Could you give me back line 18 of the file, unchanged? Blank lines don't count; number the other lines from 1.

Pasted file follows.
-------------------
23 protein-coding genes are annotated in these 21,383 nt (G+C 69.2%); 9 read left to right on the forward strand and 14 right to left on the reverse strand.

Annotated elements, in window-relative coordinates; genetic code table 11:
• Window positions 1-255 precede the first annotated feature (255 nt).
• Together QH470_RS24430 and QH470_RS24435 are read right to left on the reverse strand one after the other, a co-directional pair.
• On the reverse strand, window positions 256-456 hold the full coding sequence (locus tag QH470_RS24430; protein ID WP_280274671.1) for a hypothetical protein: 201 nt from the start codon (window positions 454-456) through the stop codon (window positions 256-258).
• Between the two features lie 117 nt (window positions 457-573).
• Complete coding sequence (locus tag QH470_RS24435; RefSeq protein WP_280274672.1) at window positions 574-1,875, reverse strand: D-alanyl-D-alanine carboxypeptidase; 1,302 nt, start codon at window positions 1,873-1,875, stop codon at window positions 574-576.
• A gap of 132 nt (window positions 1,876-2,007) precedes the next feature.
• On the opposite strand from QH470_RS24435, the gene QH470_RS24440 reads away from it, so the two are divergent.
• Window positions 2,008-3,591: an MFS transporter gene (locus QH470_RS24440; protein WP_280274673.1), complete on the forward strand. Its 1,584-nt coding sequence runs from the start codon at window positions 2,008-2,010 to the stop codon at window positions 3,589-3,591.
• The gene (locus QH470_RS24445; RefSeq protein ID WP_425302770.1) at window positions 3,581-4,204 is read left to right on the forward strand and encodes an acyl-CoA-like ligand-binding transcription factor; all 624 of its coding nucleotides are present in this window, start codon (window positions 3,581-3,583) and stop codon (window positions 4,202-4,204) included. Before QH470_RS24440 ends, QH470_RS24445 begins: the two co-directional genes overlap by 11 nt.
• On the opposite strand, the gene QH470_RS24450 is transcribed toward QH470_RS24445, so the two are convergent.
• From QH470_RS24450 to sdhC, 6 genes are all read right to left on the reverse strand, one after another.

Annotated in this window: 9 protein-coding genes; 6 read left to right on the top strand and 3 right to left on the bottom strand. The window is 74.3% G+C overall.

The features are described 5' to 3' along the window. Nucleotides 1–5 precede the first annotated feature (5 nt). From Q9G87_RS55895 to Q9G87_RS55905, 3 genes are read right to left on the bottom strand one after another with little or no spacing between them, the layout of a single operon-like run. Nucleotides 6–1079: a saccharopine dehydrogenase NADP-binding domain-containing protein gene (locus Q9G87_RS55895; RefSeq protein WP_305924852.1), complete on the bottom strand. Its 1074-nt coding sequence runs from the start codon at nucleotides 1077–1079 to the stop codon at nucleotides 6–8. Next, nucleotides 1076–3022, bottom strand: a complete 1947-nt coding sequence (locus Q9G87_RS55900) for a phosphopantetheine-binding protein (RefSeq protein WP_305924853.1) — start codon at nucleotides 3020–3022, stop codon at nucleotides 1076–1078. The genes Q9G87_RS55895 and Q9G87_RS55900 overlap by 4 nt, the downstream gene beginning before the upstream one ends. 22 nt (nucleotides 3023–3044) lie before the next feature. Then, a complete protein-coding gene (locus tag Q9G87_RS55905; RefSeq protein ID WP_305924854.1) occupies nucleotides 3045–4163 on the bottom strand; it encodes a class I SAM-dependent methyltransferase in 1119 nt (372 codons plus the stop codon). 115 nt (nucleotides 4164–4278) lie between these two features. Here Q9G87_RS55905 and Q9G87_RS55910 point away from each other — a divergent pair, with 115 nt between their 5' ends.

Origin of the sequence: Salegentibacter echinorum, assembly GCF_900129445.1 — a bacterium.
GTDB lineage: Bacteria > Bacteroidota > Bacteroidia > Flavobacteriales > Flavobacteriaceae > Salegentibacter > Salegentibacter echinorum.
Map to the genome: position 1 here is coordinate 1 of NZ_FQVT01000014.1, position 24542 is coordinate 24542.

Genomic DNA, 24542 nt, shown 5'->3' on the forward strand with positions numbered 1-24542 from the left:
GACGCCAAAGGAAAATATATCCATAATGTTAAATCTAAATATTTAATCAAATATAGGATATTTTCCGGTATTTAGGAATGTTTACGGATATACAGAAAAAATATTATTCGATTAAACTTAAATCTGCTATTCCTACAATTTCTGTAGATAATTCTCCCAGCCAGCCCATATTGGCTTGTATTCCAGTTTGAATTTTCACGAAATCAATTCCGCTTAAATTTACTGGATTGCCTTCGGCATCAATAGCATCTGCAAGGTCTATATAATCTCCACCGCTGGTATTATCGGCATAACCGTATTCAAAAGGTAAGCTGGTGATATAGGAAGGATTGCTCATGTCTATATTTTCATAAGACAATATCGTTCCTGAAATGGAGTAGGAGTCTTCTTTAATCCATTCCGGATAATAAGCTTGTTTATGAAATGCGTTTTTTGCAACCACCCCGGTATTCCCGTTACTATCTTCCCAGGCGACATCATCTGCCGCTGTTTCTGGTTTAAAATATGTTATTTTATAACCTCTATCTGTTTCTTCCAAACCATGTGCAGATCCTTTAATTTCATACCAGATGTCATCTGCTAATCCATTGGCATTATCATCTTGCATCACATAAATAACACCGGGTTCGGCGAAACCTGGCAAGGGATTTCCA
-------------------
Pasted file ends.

Map to the genome: position 1 here is coordinate 1 of NZ_FQVT01000014.1, position 24542 is coordinate 24542.